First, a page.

The Last March Against Roe?

In some respects, Friday’s March for Life—the annual antiabortion march from the National Mall to the Supreme Court in Washington, D.C., to mark the anniversary of Roe v. Wade—was an uncharacteristically muted affair. Blame the circumstances of the hour. The winter weather punishing the South this weekend, the Omicron surge that made hauling a few dozen high schoolers or parishioners across the country in a charter bus a more daunting than usual prospect, D.C.’s severe new COVID vaccine requirements to get into most indoor businesses—all these ensured fewer people would attend the march than have in past years.

But the thousands who came—they still came by the thousands—seemed determined to make up for their smaller numbers in sheer enthusiasm. They ballyhooed the speakers and threw themselves into their various hey-hey-ho-ho-style chants with abandon. You got the impression they didn’t have to try very hard to get there: For the pro-life movement, a major victory over America’s half-century-old abortion regime has never seemed so tantalizingly close.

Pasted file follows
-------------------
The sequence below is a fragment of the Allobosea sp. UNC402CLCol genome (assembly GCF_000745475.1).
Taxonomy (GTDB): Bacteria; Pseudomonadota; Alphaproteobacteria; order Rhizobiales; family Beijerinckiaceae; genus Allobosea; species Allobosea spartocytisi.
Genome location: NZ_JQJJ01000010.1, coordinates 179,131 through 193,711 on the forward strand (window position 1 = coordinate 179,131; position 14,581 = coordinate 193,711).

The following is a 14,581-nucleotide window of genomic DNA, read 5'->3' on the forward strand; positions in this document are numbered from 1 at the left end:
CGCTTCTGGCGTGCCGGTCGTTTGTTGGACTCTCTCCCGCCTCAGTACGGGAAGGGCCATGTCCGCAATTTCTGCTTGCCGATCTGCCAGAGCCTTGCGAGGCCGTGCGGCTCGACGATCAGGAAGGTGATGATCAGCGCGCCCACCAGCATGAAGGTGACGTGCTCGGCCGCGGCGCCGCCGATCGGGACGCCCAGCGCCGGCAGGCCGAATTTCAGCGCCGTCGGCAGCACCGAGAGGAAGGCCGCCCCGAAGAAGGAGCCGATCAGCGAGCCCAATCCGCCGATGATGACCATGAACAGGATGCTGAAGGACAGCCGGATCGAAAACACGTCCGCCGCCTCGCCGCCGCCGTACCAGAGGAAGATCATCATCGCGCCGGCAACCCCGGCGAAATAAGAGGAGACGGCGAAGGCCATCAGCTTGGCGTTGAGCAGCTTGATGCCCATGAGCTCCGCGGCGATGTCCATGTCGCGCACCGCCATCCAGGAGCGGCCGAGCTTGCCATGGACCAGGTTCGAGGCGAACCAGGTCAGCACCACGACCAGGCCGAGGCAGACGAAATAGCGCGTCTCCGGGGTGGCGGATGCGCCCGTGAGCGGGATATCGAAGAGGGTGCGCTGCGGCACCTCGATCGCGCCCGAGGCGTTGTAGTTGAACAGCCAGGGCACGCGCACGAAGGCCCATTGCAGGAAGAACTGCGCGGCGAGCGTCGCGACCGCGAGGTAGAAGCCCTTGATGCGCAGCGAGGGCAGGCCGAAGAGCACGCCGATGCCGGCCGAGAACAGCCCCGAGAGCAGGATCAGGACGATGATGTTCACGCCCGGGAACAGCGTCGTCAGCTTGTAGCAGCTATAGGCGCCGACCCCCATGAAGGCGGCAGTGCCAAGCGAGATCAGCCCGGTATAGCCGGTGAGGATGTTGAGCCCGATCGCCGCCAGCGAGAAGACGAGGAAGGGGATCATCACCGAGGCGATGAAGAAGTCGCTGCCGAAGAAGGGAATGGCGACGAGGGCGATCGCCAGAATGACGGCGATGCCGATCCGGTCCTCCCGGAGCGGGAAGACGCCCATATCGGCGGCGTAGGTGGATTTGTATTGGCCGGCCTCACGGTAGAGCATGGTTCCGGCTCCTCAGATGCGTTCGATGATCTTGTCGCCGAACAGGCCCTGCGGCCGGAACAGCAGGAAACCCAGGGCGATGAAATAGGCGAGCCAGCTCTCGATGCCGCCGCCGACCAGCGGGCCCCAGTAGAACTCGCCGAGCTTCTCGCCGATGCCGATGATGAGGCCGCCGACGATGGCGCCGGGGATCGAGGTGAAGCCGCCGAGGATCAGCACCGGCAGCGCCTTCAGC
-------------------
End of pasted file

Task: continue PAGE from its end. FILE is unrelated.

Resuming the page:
This summer, the Supreme Court intends to reach a decision on Dobbs v. Jackson Women’s Health, the most direct challenge to Roe v. Wade since Casey v. Planned Parenthood in 1992. The case concerns a 2018 Mississippi law that would ban abortion in the state after 15 weeks’ gestation, with exceptions only to preserve the life of the mother or for severe fetal abnormality. After former President Donald Trump’s single term in office bore fruit in the form of three new SCOTUS justices, pro-lifers dare to dream that they may finally—finally—have the court they need to take a bite out of Roe.

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